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In physics and chemistry, charge is fundamentally related to fields and forces, and is a property of pieces of matter that leads to forces between spatially separate pieces of matter that likewise manifest that particular property. There are a wide variety of such charges. In the Standard Model, there are three types of charge: color, weak isospin and weak hypercharge.[1] These include the electric charge underlying electric current that enters Maxwell's equations for the electromagnetic field. In addition, there is mass that enters gravitation.[2]

These charges are conserved quantities and are related to currents describing their flux or motion. The conservation law relating the charge to its current is of the form:

where div is the vector divergence operator, J is the vector current density, and ρ is the charge density. For a volume enclosed by a surface, this equation can be expressed by the statement that any change in the charge contained inside the closed surface is due to a current of said charge either entering or exiting through that surface.

Such conservation laws are examples of Noether's theorem, which states that every symmetry of a physical theory is related to a conservation law of this kind. This theorem is closely related to Curie's principle:

The symmetry of an isolated system cannot decrease as the system evolves with time.[3]

The best known of these conservation laws are the conservation of momentum (the current is momentum density, the charge is mass density), related to translational symmetry of the laws of mechanics, conservation of angular momentum, related to the rotational symmetry of the laws of mechanics, and conservation of energy, related to the independence of the laws of mechanics from time translations. Such symmetries are intuitive for point particle mechanics, but for the physics of general fields some symmetries are quite non-intuitive.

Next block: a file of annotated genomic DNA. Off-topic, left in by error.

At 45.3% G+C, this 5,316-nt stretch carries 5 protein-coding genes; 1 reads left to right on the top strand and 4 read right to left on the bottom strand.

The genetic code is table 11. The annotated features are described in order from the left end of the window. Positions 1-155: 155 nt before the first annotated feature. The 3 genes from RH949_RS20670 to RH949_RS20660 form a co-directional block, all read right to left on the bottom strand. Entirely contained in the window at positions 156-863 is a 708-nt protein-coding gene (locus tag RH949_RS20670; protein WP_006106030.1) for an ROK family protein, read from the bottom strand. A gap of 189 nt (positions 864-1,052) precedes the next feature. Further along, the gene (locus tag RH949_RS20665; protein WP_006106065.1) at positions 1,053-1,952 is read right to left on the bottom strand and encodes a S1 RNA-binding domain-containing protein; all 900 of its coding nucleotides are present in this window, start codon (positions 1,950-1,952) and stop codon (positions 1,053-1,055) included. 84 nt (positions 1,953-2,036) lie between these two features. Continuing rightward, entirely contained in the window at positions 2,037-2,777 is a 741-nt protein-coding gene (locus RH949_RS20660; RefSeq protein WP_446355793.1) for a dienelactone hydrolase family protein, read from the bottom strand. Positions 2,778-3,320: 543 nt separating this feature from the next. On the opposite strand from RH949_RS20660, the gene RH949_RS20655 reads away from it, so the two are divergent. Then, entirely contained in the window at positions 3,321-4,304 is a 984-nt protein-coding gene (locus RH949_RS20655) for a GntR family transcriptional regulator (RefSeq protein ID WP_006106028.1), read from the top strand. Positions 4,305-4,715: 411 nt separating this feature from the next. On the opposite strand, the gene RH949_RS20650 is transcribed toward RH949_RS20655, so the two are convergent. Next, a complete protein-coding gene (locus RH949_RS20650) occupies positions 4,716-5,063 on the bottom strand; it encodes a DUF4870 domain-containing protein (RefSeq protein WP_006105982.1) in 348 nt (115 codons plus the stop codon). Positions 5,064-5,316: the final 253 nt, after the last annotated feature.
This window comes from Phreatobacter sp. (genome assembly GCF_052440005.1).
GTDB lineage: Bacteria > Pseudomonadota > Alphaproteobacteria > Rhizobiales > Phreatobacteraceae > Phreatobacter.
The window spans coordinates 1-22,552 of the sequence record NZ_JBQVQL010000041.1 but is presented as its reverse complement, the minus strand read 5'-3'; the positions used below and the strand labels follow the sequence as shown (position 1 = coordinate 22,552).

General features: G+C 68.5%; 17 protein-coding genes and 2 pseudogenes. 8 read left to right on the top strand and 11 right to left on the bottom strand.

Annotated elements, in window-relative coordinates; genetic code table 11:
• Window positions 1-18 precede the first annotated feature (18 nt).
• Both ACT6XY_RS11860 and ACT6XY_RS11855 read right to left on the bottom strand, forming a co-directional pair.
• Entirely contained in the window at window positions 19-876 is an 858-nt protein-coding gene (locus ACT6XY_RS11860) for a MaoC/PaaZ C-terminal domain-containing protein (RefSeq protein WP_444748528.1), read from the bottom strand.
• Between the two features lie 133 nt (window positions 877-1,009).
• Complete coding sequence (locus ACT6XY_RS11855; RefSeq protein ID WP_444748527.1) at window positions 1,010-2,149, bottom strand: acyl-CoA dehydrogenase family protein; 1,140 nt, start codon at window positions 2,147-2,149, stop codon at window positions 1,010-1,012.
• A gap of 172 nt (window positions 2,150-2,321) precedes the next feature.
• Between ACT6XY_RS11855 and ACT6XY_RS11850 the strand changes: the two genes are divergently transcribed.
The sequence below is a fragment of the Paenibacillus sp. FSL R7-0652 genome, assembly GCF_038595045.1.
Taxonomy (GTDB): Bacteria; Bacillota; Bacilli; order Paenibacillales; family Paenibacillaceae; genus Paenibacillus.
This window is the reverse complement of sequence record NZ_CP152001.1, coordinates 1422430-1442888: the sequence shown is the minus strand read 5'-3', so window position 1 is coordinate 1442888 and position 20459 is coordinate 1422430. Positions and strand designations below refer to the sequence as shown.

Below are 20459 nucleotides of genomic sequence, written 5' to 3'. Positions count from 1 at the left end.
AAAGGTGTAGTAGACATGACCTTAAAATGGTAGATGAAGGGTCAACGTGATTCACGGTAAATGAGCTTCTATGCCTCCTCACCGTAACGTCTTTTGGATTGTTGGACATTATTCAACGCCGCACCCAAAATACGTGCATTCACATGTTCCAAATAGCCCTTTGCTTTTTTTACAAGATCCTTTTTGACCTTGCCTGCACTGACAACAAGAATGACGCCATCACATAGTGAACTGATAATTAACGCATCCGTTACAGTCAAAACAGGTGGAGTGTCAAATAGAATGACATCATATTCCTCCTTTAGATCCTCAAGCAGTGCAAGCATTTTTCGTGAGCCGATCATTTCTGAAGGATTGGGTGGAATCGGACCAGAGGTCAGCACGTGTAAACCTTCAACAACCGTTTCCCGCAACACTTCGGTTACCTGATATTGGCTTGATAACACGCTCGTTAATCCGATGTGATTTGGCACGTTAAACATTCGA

A formal description of Noether's theorem as related to charge is that a current ja = (ja0, ja) satisfying:

which implies the conservation of the charge Q defined by:

is a natural consequence of the ja being generators of a Lie group that is a symmetry group of the physical system.[4]

Charge and exchange forces

Forces between particles are mediated by exchange of shared properties. For example, two nucleons in the same state of motion can exchange electric charge, producing an exchange force. The Yukawa theory of nuclear force posited that nucleons (protons p and neutrons n) could exchange electric charge by trading pions according to the reactions:[5]